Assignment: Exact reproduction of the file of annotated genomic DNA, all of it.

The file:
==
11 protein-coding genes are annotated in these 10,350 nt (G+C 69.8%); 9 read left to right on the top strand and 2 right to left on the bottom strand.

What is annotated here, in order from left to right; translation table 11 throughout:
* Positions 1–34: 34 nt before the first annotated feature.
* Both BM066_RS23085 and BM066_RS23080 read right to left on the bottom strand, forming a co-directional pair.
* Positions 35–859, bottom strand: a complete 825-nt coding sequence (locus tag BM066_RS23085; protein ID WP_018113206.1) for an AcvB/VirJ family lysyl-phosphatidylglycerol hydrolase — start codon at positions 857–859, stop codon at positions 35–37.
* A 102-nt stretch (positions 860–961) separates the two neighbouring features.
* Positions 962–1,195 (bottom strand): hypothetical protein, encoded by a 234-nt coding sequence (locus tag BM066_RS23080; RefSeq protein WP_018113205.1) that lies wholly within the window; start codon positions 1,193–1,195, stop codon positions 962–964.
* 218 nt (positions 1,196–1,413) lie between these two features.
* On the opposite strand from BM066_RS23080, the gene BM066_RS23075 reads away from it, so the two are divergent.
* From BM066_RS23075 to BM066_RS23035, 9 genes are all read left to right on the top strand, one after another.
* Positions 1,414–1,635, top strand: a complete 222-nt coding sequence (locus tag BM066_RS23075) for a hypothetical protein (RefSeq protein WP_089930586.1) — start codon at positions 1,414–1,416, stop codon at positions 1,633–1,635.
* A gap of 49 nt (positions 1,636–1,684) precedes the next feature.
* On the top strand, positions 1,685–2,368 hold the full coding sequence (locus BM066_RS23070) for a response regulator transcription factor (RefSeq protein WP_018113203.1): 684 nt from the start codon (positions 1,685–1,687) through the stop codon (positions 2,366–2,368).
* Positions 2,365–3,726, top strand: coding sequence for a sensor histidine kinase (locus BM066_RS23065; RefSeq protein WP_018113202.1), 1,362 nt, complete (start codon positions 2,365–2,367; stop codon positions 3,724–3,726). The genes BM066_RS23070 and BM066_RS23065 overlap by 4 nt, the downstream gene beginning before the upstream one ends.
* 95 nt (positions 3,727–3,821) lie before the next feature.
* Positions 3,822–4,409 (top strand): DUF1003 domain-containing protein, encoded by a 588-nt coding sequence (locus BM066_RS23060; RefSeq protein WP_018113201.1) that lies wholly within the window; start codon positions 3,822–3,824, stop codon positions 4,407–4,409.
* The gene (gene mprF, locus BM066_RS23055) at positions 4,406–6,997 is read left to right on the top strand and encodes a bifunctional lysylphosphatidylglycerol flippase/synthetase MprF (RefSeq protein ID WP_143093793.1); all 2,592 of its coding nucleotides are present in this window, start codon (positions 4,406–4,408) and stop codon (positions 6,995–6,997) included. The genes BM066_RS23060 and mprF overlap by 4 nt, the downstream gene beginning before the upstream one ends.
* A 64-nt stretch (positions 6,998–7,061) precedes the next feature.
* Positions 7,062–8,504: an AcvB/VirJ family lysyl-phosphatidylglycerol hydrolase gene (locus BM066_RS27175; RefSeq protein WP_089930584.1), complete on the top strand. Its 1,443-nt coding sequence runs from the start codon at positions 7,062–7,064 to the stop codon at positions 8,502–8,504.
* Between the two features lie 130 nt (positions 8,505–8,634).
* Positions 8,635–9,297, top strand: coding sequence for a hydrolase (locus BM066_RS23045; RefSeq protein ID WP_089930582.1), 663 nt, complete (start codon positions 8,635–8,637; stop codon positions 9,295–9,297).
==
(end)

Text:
11 protein-coding genes are annotated in these 10,350 nt (G+C 69.8%); 9 read left to right on the top strand and 2 right to left on the bottom strand.

What is annotated here, in order from left to right; translation table 11 throughout:
* Positions 1–34: 34 nt before the first annotated feature.
* Both BM066_RS23085 and BM066_RS23080 read right to left on the bottom strand, forming a co-directional pair.
* Positions 35–859, bottom strand: a complete 825-nt coding sequence (locus tag BM066_RS23085; protein ID WP_018113206.1) for an AcvB/VirJ family lysyl-phosphatidylglycerol hydrolase — start codon at positions 857–859, stop codon at positions 35–37.
* A 102-nt stretch (positions 860–961) separates the two neighbouring features.
* Positions 962–1,195 (bottom strand): hypothetical protein, encoded by a 234-nt coding sequence (locus tag BM066_RS23080; RefSeq protein WP_018113205.1) that lies wholly within the window; start codon positions 1,193–1,195, stop codon positions 962–964.
* 218 nt (positions 1,196–1,413) lie between these two features.
* On the opposite strand from BM066_RS23080, the gene BM066_RS23075 reads away from it, so the two are divergent.
* From BM066_RS23075 to BM066_RS23035, 9 genes are all read left to right on the top strand, one after another.
* Positions 1,414–1,635, top strand: a complete 222-nt coding sequence (locus tag BM066_RS23075) for a hypothetical protein (RefSeq protein WP_089930586.1) — start codon at positions 1,414–1,416, stop codon at positions 1,633–1,635.
* A gap of 49 nt (positions 1,636–1,684) precedes the next feature.
* On the top strand, positions 1,685–2,368 hold the full coding sequence (locus BM066_RS23070) for a response regulator transcription factor (RefSeq protein WP_018113203.1): 684 nt from the start codon (positions 1,685–1,687) through the stop codon (positions 2,366–2,368).
* Positions 2,365–3,726, top strand: coding sequence for a sensor histidine kinase (locus BM066_RS23065; RefSeq protein WP_018113202.1), 1,362 nt, complete (start codon positions 2,365–2,367; stop codon positions 3,724–3,726). The genes BM066_RS23070 and BM066_RS23065 overlap by 4 nt, the downstream gene beginning before the upstream one ends.
* 95 nt (positions 3,727–3,821) lie before the next feature.
* Positions 3,822–4,409 (top strand): DUF1003 domain-containing protein, encoded by a 588-nt coding sequence (locus BM066_RS23060; RefSeq protein WP_018113201.1) that lies wholly within the window; start codon positions 3,822–3,824, stop codon positions 4,407–4,409.
* The gene (gene mprF, locus BM066_RS23055) at positions 4,406–6,997 is read left to right on the top strand and encodes a bifunctional lysylphosphatidylglycerol flippase/synthetase MprF (RefSeq protein ID WP_143093793.1); all 2,592 of its coding nucleotides are present in this window, start codon (positions 4,406–4,408) and stop codon (positions 6,995–6,997) included. The genes BM066_RS23060 and mprF overlap by 4 nt, the downstream gene beginning before the upstream one ends.
* A 64-nt stretch (positions 6,998–7,061) precedes the next feature.
* Positions 7,062–8,504: an AcvB/VirJ family lysyl-phosphatidylglycerol hydrolase gene (locus BM066_RS27175; RefSeq protein WP_089930584.1), complete on the top strand. Its 1,443-nt coding sequence runs from the start codon at positions 7,062–7,064 to the stop codon at positions 8,502–8,504.
* Between the two features lie 130 nt (positions 8,505–8,634).
* Positions 8,635–9,297, top strand: coding sequence for a hydrolase (locus BM066_RS23045; RefSeq protein ID WP_089930582.1), 663 nt, complete (start codon positions 8,635–8,637; stop codon positions 9,295–9,297).